Nohra criminal case sent back to local court

WARREN — An assistant Trumbull County prosecutor termed it a win for the Ohio Constitution as the 11th District Court of Appeals this week reversed the judgment of a common pleas judge and remanded to a local court felony charges dealing with a former Liberty schools superintendent.

The case involved Joseph Nohra, 51, of Topper Hill Drive, Hubbard, accused of wiretapping a district office. He left his Liberty superintendent’s job in 2020, facing six felony wiretapping charges. On Dec. 30, 2021, Judge Ronald J. Rice dismissed the felonies against Nohra, leaving five misdemeanor counts of interfering with civil rights.

But 11th District judges Mary Jane Trapp, Matt Lynch and Thomas R. Wright all concurred with the reversal that was filed Sept. 6. A common pleas court official said no new hearings have been set in the criminal case against Nohra.

Wright wrote that “any attempt to challenge the constitutionality of (state law’s definition of oral communication) is premature.”

Assistant Prosecutor Charles Morrow said he is pleased with the decision, adding the public’s right of privacy has been preserved. Morrow thanked Ohio Solicitor General Benjamin Flowers and his deputy Sylvia May Mailman for their efforts in arguing the case in the appellate court.

Nohra’s attorney, David Betras, said, “We will fight this thing to the bitter end,” adding he will refile with Rice another motion to dismiss the case.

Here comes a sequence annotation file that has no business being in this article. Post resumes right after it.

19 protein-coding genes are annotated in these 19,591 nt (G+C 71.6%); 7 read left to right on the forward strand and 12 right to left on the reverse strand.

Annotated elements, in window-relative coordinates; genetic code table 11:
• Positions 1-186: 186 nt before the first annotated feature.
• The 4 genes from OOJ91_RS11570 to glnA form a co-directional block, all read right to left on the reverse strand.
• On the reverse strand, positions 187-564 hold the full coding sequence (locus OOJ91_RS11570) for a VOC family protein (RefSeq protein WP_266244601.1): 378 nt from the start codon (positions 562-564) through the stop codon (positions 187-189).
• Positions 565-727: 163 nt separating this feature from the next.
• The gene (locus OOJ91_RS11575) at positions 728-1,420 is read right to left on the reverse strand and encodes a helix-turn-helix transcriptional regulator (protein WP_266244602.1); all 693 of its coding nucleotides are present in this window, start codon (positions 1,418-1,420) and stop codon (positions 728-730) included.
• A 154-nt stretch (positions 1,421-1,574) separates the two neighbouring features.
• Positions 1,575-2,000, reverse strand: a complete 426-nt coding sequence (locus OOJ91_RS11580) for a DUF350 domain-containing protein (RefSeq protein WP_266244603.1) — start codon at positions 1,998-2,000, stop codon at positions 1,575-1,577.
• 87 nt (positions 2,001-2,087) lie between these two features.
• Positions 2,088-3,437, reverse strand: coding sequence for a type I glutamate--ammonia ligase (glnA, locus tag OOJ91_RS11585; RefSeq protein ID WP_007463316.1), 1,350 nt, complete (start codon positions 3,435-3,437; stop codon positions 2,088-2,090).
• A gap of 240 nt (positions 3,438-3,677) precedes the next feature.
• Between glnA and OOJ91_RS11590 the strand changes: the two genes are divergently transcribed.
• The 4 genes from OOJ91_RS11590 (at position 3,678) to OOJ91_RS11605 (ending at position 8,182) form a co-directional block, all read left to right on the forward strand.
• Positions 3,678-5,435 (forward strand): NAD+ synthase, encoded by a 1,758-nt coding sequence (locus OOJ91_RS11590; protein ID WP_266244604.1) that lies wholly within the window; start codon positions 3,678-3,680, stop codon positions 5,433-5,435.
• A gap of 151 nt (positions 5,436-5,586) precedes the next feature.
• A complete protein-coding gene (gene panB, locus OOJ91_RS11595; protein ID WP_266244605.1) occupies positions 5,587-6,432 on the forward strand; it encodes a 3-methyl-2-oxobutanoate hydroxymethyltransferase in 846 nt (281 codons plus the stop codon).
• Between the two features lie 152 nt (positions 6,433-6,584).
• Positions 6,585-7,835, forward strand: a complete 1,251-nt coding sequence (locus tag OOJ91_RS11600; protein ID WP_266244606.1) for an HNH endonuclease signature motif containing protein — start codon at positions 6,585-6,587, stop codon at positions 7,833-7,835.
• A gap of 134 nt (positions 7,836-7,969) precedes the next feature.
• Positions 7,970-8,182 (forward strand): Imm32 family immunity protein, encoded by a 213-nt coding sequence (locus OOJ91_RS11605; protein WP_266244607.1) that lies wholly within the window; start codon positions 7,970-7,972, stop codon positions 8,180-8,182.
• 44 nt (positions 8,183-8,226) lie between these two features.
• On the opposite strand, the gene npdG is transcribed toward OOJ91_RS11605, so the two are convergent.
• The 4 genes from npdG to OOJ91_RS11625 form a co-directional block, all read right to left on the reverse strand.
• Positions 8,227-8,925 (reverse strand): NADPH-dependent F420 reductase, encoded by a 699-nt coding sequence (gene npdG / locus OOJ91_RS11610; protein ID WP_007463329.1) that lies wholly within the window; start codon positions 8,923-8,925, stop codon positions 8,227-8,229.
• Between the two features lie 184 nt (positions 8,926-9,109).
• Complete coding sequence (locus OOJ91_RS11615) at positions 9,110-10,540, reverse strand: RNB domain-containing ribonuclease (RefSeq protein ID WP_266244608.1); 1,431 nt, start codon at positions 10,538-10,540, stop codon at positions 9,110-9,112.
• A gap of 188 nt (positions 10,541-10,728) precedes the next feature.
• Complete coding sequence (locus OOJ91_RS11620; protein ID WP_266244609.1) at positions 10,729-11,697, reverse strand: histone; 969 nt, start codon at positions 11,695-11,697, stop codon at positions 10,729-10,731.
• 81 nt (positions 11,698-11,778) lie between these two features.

“It is unbelievable that someone is stealing from the school system and my client is charged with a crime,” Betras said.

The charges dealt with Nohra, when he was superintendent, setting up a hidden surveillance camera and audio above an employee’s desk in the district office in the bus garage.

The allegations came from an investigation initiated by the state auditor’s office that was executed through a search warrant by local authorities at Liberty schools on March 5, 2019.

Betras has previously explained Nohra at the time was presented with credible evidence that a school employee may have been involved in theft in office. Nohra, with the knowledge and approval of the school board and its legal counsel, initiated his own investigation that resulted in that employee’s resignation, Betras stated.

In his dismissal decision, Rice stated the court “finds that there is lack of guidance as to what constitutes an oral communication in this regard and that such lack of guidance leads to the arbitrary and discriminatory enforcement of this statute.”

The appellate judges, however, stated the trial court erred because it was premature in its determination, siding with the prosecutors — who argued the facts of the case remain in dispute.


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